Are you living an authentic life in which you process your emotions as they come up? Or, do you let things simmer under the surface where they await the most inopportune time to blow things out of proportion and embarrass you?
I’ve been there–too many times.
Our emotional experiences begin with a thought. If we are having an unpleasant emotional experience, we can trace it back to some thought we have had–even though the thought may be subconscious or hidden from our knowing mind. If we have “stuffed and stewed” in a situation (having not said anything while feeling the need to be heard), the thought gains power to influence us. Discord that pulls us out of alignment with our authentic self, which is loving and peaceful.
Holding a grudge does no one any good. Clear and loving communication can resolve many issues–especially if you ask your guides for help with the effort before you begin the conversation. Conflict resolution is much about setting boundaries. Although you may have to remove yourself from a situation or physically detach from someone who will not respect your boundaries, this doesn’t mean putting up walls around your heart. You can choose to never have another encounter with someone and still love them from afar.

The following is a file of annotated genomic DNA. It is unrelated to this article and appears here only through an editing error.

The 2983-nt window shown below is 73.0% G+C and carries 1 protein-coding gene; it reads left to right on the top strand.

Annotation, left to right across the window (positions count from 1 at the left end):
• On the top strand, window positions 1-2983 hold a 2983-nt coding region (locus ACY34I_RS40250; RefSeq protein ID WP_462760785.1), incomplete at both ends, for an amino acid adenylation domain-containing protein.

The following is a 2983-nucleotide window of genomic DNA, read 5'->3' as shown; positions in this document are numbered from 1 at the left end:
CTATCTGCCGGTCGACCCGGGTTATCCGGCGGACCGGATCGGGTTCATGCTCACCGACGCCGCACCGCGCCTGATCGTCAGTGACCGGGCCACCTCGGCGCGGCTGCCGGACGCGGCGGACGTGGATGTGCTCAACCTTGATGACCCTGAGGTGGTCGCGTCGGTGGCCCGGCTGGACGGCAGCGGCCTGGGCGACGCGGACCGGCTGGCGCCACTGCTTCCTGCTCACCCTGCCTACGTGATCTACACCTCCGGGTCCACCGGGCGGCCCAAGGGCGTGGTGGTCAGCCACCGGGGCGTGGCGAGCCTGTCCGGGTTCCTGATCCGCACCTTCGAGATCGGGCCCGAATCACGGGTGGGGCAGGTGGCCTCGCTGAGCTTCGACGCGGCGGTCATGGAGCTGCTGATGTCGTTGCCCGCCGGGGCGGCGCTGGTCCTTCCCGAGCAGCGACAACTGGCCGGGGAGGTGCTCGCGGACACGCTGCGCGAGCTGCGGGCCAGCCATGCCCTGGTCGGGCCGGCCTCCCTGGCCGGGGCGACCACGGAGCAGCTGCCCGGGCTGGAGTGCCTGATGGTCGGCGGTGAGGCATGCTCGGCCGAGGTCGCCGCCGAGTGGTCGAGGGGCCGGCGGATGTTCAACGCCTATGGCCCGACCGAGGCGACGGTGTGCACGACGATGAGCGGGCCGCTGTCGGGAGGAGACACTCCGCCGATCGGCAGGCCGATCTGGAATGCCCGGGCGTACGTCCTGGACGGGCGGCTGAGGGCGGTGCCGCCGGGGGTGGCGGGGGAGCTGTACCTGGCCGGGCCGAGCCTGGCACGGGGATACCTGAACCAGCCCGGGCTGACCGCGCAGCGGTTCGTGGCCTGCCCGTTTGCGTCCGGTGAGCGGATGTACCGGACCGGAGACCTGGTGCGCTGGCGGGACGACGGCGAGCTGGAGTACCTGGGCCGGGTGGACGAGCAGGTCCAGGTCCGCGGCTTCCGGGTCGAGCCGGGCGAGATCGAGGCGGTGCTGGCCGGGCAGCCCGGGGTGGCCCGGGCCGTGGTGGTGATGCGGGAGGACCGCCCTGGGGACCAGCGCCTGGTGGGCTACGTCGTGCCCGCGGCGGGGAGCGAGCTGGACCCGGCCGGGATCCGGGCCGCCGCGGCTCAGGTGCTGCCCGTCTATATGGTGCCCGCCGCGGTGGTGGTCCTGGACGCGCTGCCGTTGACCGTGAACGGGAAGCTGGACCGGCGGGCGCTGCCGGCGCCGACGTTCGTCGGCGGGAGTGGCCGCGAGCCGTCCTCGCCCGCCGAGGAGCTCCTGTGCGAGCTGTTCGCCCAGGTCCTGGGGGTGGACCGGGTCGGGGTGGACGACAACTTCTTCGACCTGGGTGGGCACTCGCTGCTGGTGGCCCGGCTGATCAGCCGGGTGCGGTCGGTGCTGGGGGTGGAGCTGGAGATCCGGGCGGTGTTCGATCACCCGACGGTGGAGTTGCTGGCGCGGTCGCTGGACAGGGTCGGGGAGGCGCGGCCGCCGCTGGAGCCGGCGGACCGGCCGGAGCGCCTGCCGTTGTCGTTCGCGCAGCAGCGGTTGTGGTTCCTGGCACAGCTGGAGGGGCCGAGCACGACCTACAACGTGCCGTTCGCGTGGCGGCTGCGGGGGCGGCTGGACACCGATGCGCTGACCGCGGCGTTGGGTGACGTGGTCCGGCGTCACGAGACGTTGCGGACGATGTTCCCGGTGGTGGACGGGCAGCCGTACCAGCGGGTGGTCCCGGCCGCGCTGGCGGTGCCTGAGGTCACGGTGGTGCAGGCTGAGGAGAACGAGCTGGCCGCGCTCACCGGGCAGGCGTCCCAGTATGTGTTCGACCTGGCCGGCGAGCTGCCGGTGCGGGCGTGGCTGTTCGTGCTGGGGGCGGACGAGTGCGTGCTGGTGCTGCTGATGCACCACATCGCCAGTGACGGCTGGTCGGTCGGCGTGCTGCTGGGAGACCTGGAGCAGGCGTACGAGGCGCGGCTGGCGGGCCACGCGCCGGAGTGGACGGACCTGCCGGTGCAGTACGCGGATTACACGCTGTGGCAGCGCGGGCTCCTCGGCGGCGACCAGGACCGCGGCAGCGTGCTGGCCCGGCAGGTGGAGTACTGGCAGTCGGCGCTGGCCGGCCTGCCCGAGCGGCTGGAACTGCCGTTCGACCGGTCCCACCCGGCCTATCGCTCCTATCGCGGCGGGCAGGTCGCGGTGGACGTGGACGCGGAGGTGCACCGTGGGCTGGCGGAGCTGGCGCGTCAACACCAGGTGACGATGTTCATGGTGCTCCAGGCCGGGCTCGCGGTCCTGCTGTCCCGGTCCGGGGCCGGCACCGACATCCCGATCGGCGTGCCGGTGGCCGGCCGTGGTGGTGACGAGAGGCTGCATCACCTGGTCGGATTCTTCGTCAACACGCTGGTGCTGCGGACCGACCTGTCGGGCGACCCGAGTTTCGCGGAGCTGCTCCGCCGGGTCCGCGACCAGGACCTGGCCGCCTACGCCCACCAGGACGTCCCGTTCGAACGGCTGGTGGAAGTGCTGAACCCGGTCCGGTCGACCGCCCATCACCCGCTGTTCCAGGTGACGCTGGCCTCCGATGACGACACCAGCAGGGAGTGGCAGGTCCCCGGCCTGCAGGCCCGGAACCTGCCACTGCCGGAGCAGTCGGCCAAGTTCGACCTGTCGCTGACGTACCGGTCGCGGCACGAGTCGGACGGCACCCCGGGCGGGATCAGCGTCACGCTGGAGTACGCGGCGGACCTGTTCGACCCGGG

Setting boundaries means clearly stating what is okay and what is not okay in regards to how you want to be treated or spoken to. You have to be consistent in your response and holding your ground. If you say some behavior or treatment is not okay and someone does that very thing to test you, you will have to speak up again and again until that person understands that you will not tolerate this behavior from them.
Start in a gentle and non-accusatory manner so as not to intentionally provoke the “offender.” Sometimes clear communication in a loving tone of voice is all that’s needed to rectify a situation. With some folks, though . . . you may have to increase your assertiveness each time you reiterate your boundary. Body language and tone of voice speaks as loud as your verbal communication. Be firm, but not passive-aggressive. If you want someone to understand what you want or need, you have to say it. Don’t leave the person guessing what you want or need from them. If you do, you will likely be disappointed with their mind-reading abilities.
Make sure that the story you are telling yourself about this person or situation is accurate. People serve as mirrors to us. They may project their fears, opinions, or self-worth (or lack thereof) onto us. By the same token, they can reflect to us what we are projecting onto them. Setting boundaries through clear communication ends projection and accusation. Each person gains a clear picture of the other and of one’s self. This gives us an opportunity to improve that area of our life/thinking.
For more information about boundary setting, see chapter 10 of my book, Whose Stuff Is This? or schedule a coaching session with me.